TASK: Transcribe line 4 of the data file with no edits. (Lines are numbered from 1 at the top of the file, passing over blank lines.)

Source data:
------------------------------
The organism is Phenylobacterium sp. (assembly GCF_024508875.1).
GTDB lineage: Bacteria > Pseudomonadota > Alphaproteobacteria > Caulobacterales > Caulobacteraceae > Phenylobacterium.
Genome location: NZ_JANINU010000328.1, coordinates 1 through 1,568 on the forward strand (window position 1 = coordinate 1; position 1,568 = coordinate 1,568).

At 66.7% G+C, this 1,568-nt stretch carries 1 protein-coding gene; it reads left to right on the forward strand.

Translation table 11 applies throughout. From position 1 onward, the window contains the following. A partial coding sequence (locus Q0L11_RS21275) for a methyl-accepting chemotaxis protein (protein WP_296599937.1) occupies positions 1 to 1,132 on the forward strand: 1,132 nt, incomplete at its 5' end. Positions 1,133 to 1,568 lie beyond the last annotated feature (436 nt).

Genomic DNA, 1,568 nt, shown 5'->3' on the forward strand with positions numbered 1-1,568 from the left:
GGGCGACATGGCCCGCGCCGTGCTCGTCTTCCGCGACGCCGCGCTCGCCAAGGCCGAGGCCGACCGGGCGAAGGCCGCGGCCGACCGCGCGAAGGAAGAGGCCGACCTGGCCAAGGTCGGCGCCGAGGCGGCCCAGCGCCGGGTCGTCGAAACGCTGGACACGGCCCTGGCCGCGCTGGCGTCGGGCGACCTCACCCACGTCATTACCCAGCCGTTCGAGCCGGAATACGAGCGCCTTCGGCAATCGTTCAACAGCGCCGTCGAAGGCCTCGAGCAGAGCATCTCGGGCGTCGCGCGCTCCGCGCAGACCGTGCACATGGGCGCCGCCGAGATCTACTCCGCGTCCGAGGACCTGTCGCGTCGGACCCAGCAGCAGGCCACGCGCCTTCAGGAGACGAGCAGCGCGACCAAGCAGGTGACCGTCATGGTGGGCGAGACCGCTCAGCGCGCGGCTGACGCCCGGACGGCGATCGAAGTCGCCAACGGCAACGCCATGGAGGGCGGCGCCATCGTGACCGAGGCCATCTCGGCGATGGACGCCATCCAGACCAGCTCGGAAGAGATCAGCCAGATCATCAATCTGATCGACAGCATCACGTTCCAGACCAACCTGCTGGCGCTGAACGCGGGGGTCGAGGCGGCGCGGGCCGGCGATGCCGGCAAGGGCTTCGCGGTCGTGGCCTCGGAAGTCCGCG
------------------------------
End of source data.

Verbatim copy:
At 66.7% G+C, this 1,568-nt stretch carries 1 protein-coding gene; it reads left to right on the forward strand.